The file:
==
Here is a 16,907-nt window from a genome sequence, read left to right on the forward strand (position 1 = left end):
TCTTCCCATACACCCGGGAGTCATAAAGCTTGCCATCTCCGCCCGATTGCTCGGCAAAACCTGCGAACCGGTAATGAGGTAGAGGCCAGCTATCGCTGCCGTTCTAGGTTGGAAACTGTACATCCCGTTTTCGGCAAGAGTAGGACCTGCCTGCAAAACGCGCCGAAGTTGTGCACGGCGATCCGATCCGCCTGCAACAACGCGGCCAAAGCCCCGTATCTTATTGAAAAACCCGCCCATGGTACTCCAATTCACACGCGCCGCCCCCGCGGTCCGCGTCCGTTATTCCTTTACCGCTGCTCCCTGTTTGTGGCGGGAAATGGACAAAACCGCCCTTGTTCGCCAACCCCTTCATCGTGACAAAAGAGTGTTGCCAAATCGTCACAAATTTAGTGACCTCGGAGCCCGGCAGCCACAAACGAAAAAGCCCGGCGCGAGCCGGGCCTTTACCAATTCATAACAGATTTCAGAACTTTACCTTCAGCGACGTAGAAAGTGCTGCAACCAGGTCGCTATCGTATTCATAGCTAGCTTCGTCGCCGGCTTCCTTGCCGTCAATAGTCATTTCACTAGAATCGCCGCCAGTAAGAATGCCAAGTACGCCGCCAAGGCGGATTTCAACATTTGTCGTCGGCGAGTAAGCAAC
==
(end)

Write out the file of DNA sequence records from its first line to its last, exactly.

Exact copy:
Here is a 16,907-nt window from a genome sequence, read left to right on the forward strand (position 1 = left end):
TCTTCCCATACACCCGGGAGTCATAAAGCTTGCCATCTCCGCCCGATTGCTCGGCAAAACCTGCGAACCGGTAATGAGGTAGAGGCCAGCTATCGCTGCCGTTCTAGGTTGGAAACTGTACATCCCGTTTTCGGCAAGAGTAGGACCTGCCTGCAAAACGCGCCGAAGTTGTGCACGGCGATCCGATCCGCCTGCAACAACGCGGCCAAAGCCCCGTATCTTATTGAAAAACCCGCCCATGGTACTCCAATTCACACGCGCCGCCCCCGCGGTCCGCGTCCGTTATTCCTTTACCGCTGCTCCCTGTTTGTGGCGGGAAATGGACAAAACCGCCCTTGTTCGCCAACCCCTTCATCGTGACAAAAGAGTGTTGCCAAATCGTCACAAATTTAGTGACCTCGGAGCCCGGCAGCCACAAACGAAAAAGCCCGGCGCGAGCCGGGCCTTTACCAATTCATAACAGATTTCAGAACTTTACCTTCAGCGACGTAGAAAGTGCTGCAACCAGGTCGCTATCGTATTCATAGCTAGCTTCGTCGCCGGCTTCCTTGCCGTCAATAGTCATTTCACTAGAATCGCCGCCAGTAAGAATGCCAAGTACGCCGCCAAGGCGGATTTCAACATTTGTCGTCGGCGAGTAAGCAAC